The spokesperson also told The Grayzone via email that “Coalition Aid and Freedom Venezuela is a group of volunteers organized by Interim President Guaido’s humanitarian team to support their efforts to deliver aid to Venezuela,” adding that “USAID has not funded this organization.”
Luis Medina appears to be exaggerating on his LinkedIn profile when he implies he had an official working relationship with USAID. But what is clear is that Medina was on the Santander bridge during the February 23 aid stunt. And his vest indicates that he was working for US-backed Venezuelan coup leader Juan Guaidó when he was there.
The Venezuelan news outlet Últimas Noticias published video on YouTube of Medina on the bridge with other violent opposition activists. In the footage, which Medina filmed on his cellphone, he issued a message to Donald Trump in English: “President Trump, where are you? Help me, help me save my people.”
“I’m an American citizen,” he declared.
Medina cheered on camera as his violent accomplices threw molotov cocktails towards Venezuelan riot police on the other side of the border. (The US government and corporate media outlets initially falsely claimed that President Maduro ordered the USAID convoy to be burned, but The New York Times later admitted that these molotov cocktails thrown by the opposition are what set it on fire — confirming what The Grayzone correctly reported at the time.)
Campaigning for a hard-right Republican
Before sending a death threat to peace activists, Luis Medina interned for the 2018 congressional campaign of California Republican Sean Flynn. Medina described himself on LinkedIn as a member of Flynn’s field staff from June to November.
Flynn ran an aggressively conservative race claiming an “incomplete patchwork of immigration policies has left the Inland Empire vulnerable to terrorists, drug cartels, and human trafficking.” (Flynn lost to Democrat Pete Aguilar.)
In 2018, Flynn posted a photo on his campaign’s Instagram account identifying Medina as an intern. Flynn noted that Medina was born in Venezuela but left at age 13.
Since leaving active duty in the US military in 2015, Medina has worked as a security officer at California security firms. He also studied at Chaffey College and California Baptist University.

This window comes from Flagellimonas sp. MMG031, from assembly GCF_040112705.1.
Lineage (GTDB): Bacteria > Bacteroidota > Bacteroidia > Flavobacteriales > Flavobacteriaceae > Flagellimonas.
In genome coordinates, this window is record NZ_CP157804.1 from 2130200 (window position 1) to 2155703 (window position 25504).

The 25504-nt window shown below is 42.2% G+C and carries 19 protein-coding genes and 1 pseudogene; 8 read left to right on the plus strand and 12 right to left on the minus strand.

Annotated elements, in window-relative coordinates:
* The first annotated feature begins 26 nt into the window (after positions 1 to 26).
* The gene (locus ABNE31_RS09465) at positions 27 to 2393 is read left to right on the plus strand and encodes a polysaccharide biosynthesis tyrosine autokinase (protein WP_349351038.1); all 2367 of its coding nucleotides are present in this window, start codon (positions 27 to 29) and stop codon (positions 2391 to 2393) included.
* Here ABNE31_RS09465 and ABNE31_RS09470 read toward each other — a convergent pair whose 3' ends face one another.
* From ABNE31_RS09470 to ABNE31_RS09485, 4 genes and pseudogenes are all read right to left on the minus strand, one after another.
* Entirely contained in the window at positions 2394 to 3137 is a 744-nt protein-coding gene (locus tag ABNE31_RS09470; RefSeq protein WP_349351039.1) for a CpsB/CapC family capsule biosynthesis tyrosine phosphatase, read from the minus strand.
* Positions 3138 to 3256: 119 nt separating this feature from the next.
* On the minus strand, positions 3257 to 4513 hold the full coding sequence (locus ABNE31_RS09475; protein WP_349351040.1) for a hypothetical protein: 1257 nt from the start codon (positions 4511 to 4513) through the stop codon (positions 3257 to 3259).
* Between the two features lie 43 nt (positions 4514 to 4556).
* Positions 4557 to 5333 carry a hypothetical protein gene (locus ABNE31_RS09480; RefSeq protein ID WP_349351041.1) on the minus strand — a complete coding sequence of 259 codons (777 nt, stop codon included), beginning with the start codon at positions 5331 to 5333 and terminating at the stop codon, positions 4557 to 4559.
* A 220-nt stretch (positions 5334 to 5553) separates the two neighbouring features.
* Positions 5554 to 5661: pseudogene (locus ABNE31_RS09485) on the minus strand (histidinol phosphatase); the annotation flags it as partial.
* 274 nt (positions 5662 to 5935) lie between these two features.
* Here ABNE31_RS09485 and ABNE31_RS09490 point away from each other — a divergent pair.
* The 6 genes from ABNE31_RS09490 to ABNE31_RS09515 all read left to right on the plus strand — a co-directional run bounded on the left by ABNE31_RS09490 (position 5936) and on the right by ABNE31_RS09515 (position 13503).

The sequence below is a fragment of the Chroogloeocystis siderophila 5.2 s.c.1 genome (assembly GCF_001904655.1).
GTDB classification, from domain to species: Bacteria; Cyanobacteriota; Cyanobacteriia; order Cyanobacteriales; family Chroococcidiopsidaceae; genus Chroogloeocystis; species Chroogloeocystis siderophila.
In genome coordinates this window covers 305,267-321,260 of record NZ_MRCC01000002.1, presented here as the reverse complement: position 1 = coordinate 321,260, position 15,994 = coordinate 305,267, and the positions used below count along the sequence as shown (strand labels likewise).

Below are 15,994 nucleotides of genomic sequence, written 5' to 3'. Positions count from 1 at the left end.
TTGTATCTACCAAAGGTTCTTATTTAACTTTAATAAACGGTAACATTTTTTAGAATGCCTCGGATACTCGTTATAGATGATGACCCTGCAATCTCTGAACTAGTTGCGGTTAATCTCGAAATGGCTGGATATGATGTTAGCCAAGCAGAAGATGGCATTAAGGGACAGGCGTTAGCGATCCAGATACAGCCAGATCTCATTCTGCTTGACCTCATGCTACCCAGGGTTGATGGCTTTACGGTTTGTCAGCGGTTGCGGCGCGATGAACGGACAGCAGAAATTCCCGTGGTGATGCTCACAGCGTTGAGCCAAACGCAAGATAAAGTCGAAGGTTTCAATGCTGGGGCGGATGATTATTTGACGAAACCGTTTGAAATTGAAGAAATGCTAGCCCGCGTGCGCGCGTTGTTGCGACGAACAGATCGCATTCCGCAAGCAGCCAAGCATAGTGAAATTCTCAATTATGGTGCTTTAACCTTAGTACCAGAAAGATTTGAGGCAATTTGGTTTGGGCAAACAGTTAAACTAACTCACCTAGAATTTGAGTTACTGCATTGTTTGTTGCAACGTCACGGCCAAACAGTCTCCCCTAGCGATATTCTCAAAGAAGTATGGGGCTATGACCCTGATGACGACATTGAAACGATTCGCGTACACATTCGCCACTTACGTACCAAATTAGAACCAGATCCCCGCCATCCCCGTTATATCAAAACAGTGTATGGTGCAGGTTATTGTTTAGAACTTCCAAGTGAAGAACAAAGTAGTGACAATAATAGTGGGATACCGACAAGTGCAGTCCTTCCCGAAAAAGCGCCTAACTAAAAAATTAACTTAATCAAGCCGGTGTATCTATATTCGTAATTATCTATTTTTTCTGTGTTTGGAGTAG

On LinkedIn, Medina says he is currently working as a security officer at San Antonio Regional Hospital in Upland, California. The alleged Marine reservist noted, “My job consist [sic] of helping physiologically troubled patients.”
Fantasizing about violence on social media
Luis Medina runs relatively popular social media accounts, where he regularly calls on the US government to bomb Venezuela and topple President Nicolás Maduro, and fantasizes about violence against Venezuelan government officials.
Medina previously ran a Twitter account with the handle @based_leopard, but it was suspended. Medina’s Twitter identity was publicly confirmed by fellow far-right opposition activist Eduardo Bittar. Medina now uses the account @based_leopard1.
On Twitter, Medina has discussed plans to raise money for a “Patriot Army.” He posted a video of an opposition terrorist bombing of Venezuelan state security forces in 2017 and said, “Imagine what we could do if they give us money for a Patriot Army.”
On March 1, Medina published photos from Colombia with the text, “The solution is Option A, intervention, or Option B, Patriot Army,” along with a hashtag meaning “insurgency team Venezuela.” (Editor’s note: Medina deleted this tweet after this article was published, but it is archived here.)
Luis Medina has made it very clear that he is a big admirer of far-right US President Donald Trump. He often tweets the hashtags #latinosfortrump #venezuelansfortrump, and has called on Trump to “build the wall” with Mexico.